How is your holiday card project coming? All done? Working on it? Just realized it’s December … yikes!

There’s still time to get it together; your computer can be a big help. Here are some options:

Do the whole thing electronically
Upload one or more pictures to a web-based photocard site
Choose your card design
Type your message
Upload your mailing addresses (to send a printed card) or your email addresses (to send a paperless electronic card)

Do most of it electronically
Use the card site to create your card but have the company mail you the cards and envelopes (with printed return address option)
Add a personal note and address by hand (or label)

Do some of it electronically
Create your card (or holiday letter) on your computer
Print copies on your printer
Add a personal note and address by hand (or label)

Do most of it manually
Purchase or handwrite cards but print your addresses from your computer onto labels.

Lots of choices. Where to start?

To find a web-based service that is right for you, type “holiday photo cards,” or “holiday ecards” into your computer’s search engine. (I’m sure some of the company names will look familiar to you from their commercials). Or look at a card you saved from last year — or ask the person who sent it — to learn which company created it.

I’m sure your friends and family will appreciate your holiday sentiments no matter how they arrive.

Acronyms

If you know anything about Twitter, you know that tweets have a 140 character limit. (If you don’t even know that, read on anyway; you might still appreciate this information).

Thus, Twitter users rely on popular acronyms to express themselves; why waste characters on three words when three letters will do?

And why confine these acronyms to just Twitter? They make email, texting, and facebook (which don’t have character limits) more efficient, but also more confusing. You’d better know a few acronyms, just in case …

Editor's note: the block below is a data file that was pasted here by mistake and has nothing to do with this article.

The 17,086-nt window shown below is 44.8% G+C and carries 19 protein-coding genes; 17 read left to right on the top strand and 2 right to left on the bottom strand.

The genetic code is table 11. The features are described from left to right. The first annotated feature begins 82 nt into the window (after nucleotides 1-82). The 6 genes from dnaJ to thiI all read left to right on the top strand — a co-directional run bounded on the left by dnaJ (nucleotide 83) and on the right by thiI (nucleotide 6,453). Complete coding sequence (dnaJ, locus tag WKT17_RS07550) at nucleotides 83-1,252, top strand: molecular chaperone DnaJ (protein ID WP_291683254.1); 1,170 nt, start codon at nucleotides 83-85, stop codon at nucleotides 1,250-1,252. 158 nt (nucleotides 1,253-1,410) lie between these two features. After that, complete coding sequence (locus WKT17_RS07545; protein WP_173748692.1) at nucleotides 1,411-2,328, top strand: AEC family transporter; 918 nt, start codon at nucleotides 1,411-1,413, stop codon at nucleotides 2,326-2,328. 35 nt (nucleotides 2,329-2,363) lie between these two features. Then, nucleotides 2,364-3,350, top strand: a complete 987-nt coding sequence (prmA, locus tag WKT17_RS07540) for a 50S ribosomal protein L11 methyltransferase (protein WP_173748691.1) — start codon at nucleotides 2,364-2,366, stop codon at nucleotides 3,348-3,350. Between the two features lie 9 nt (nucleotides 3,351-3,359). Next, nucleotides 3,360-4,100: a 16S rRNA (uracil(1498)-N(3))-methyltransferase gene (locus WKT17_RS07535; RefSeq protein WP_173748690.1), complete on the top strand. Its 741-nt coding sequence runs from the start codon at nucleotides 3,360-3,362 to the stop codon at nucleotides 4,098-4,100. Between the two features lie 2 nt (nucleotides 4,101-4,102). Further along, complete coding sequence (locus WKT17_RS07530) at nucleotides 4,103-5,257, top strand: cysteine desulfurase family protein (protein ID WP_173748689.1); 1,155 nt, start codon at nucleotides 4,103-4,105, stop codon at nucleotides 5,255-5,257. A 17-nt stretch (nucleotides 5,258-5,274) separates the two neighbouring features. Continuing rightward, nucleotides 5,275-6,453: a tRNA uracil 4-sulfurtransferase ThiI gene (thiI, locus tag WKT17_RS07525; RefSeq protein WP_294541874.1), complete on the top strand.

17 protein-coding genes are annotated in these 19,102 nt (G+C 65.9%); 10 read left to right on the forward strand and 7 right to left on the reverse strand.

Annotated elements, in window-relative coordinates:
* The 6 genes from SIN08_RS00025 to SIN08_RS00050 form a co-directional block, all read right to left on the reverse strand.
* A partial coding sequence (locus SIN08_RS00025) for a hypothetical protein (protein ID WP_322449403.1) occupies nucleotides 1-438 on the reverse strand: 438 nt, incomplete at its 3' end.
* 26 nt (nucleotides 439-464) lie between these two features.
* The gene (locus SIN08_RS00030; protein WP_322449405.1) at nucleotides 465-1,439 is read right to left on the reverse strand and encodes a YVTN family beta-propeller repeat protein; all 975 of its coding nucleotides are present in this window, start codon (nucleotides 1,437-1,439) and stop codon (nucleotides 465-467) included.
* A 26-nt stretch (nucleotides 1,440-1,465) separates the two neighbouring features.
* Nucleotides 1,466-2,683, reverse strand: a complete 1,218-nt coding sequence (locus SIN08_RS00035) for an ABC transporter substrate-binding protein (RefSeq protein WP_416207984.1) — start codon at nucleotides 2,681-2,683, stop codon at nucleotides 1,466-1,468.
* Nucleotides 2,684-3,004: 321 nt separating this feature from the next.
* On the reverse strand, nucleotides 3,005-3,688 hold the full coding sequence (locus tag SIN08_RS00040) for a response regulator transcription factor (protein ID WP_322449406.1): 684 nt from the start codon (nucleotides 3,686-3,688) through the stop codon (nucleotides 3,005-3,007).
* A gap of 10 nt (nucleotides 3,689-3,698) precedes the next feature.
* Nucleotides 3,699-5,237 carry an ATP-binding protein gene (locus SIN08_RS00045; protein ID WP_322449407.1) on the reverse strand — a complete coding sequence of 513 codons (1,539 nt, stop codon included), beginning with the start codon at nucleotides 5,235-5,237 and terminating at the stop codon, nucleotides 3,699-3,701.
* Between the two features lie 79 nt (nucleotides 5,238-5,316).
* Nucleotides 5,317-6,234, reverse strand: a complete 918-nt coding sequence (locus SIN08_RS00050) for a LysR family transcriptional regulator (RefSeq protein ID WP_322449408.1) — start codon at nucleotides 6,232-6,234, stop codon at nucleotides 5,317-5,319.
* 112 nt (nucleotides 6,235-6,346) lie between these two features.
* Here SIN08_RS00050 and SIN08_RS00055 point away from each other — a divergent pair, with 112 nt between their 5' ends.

LOL: Laughing out loud

ICYMI: In case you missed it

SMH: Shaking my head (usually in disgust or disbelief)

B/C: Because

BTW: By the way

IMHO: In my humble opinion

ROTFL: Rolling on the floor laughing

GMAB: Give me a break

JK: Just kidding

I hope this list is helpful. You may never type one of these acronyms but your grandkids might. For them, it’s NBD (no big deal).

 

Post Thoughtfully

If you choose to post messages on social media, please think about what you are writing and who may read it. Consider this example:

A few weeks ago, a friend of mine in Philadelphia hosted a luncheon to celebrate a significant accomplishment.  The day before the luncheon, a woman who was invited but not able to attend posted this message on the hostess’ Facebook page: “I hope the luncheon was wonderful. Congratulations again on this special occasion.”

What is unfortunate about this post?

  1. It referenced the wrong day
  2. It announced to all of the hostess’ Facebook friends a luncheon to which they may not have been invited

I asked my friend whether this post caused her any angst. She said that three invited guests called in a panic thinking they had missed the luncheon.

Did she anger anyone who was not invited? She hopes not, but she really wished the “poster” has been more thoughtful.

Think before you post!